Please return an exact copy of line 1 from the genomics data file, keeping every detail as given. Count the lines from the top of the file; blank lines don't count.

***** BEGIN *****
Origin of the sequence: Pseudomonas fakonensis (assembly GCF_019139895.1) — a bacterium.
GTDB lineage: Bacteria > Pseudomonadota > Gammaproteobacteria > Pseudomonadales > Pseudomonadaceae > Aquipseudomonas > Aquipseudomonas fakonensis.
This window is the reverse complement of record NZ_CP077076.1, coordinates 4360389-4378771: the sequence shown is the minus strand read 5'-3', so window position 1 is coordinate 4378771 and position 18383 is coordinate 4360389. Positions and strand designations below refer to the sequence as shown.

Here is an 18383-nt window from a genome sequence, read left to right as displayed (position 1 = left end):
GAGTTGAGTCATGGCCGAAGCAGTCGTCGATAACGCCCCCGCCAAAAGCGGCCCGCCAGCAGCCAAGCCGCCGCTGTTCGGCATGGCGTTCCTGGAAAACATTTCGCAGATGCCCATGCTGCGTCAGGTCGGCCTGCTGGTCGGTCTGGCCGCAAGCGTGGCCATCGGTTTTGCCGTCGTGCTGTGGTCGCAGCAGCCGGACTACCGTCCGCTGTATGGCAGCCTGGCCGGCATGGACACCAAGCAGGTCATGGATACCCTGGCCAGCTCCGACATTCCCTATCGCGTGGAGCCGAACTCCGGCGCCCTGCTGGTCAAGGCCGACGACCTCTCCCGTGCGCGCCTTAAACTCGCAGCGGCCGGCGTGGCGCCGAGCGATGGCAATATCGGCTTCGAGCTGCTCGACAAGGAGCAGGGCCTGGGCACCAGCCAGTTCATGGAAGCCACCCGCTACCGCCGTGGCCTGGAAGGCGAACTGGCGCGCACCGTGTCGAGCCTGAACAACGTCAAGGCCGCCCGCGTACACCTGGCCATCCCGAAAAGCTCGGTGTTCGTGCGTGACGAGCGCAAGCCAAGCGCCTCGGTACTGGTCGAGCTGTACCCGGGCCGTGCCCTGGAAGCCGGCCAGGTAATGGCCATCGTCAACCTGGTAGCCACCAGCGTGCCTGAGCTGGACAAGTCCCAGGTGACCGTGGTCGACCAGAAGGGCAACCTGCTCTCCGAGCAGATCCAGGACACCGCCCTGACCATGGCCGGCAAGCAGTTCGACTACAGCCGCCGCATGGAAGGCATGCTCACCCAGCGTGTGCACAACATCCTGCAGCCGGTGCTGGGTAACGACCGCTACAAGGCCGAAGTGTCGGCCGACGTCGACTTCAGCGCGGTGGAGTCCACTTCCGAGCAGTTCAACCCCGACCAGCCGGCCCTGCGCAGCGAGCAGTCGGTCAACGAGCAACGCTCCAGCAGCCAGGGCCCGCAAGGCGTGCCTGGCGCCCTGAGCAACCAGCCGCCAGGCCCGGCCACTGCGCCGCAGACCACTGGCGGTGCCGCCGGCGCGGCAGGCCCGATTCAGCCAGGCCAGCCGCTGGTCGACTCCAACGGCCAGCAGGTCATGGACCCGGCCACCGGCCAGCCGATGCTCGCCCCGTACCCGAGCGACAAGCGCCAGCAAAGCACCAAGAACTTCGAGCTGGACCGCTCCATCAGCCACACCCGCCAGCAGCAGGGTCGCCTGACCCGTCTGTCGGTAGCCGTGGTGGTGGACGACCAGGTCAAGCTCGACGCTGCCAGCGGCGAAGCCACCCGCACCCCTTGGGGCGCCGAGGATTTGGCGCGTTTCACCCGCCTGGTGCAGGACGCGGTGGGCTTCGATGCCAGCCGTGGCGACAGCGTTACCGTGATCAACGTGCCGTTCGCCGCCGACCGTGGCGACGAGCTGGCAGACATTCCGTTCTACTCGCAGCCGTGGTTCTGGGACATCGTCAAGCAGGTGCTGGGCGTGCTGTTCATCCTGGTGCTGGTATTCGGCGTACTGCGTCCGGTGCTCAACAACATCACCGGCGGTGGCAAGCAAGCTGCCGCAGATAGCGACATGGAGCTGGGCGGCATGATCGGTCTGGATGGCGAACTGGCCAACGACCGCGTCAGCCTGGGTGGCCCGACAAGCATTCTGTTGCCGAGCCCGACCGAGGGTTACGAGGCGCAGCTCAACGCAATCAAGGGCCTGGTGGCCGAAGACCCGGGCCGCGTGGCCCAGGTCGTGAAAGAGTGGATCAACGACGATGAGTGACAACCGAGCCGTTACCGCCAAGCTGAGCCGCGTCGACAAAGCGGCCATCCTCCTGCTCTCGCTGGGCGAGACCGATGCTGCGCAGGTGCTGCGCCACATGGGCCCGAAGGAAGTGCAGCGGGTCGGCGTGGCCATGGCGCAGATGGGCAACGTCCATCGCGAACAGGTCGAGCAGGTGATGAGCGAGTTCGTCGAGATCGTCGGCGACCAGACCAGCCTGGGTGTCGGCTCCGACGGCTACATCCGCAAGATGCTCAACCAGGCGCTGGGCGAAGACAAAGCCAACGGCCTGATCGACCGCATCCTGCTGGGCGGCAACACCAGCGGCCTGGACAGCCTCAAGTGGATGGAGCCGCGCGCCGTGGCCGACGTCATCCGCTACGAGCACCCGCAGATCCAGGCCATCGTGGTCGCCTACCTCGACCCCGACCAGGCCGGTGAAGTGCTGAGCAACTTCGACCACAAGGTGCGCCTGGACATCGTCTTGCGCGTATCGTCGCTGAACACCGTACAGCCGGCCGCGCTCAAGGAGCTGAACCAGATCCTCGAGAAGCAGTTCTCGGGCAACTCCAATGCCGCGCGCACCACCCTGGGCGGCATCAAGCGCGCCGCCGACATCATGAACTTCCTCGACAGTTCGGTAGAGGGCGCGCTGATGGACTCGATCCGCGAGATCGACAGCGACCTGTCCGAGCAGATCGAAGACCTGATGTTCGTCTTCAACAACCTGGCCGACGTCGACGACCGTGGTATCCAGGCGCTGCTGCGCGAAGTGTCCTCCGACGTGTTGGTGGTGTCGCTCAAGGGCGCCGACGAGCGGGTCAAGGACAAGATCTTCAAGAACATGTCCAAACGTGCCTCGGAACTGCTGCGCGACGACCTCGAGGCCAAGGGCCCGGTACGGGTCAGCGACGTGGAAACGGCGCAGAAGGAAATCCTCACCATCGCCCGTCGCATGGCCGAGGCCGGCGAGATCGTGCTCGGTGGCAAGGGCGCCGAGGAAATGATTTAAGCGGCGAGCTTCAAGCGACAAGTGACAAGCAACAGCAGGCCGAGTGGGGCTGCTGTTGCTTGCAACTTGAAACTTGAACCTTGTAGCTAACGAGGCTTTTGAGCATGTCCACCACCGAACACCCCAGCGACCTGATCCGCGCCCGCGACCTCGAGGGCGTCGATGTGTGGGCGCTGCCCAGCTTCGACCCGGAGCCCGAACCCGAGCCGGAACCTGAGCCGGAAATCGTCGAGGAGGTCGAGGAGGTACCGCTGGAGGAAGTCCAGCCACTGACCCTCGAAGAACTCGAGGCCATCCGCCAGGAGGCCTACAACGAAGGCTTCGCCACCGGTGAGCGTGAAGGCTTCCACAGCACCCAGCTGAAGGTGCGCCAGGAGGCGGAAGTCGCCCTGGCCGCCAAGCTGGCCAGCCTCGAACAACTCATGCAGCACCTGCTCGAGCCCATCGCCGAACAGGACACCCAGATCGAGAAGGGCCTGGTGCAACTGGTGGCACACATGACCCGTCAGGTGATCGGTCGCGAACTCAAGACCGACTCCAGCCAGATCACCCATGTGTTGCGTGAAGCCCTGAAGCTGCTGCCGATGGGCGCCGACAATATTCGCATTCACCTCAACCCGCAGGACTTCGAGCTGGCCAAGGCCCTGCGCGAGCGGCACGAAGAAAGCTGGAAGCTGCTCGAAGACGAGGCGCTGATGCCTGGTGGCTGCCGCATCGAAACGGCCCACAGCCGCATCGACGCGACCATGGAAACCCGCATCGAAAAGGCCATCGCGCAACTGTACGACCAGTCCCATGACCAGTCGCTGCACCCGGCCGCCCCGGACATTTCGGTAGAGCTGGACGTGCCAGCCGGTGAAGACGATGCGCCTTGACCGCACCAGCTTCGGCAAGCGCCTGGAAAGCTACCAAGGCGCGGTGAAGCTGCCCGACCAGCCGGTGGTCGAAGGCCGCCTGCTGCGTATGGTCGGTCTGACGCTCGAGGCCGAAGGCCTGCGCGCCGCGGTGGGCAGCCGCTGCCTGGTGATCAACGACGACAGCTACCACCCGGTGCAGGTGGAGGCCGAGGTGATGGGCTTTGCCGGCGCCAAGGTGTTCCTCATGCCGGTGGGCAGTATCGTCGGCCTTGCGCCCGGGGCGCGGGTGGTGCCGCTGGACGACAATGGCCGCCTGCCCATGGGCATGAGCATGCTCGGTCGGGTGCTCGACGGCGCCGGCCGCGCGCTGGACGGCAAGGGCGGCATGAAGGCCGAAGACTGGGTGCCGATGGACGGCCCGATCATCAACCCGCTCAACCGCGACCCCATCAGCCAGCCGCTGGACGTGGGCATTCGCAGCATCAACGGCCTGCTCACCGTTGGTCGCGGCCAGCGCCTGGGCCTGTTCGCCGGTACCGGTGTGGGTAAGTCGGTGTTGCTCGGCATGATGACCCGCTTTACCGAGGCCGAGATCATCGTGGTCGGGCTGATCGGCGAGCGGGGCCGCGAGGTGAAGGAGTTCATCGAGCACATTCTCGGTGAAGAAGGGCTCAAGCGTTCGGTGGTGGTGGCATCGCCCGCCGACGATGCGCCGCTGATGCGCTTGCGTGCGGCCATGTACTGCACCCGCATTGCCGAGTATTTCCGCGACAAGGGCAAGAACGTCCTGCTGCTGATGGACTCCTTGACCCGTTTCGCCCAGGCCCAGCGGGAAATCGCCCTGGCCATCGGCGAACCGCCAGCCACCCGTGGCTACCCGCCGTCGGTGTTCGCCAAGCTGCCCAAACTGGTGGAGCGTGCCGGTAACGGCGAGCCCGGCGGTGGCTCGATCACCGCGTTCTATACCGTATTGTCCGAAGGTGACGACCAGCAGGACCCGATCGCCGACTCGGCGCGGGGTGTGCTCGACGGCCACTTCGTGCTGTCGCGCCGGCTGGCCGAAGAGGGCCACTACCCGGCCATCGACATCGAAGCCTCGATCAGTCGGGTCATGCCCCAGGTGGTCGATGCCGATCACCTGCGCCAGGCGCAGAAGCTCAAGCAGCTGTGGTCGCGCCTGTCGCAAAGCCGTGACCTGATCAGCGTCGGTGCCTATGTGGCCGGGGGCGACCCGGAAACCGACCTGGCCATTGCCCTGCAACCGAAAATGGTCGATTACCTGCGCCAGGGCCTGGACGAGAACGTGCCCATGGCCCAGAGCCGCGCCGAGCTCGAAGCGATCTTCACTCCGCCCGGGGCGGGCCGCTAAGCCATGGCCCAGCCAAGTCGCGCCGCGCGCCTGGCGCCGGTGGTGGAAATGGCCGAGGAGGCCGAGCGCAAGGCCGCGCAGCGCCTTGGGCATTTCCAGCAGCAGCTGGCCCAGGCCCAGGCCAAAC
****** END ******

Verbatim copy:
Origin of the sequence: Pseudomonas fakonensis (assembly GCF_019139895.1) — a bacterium.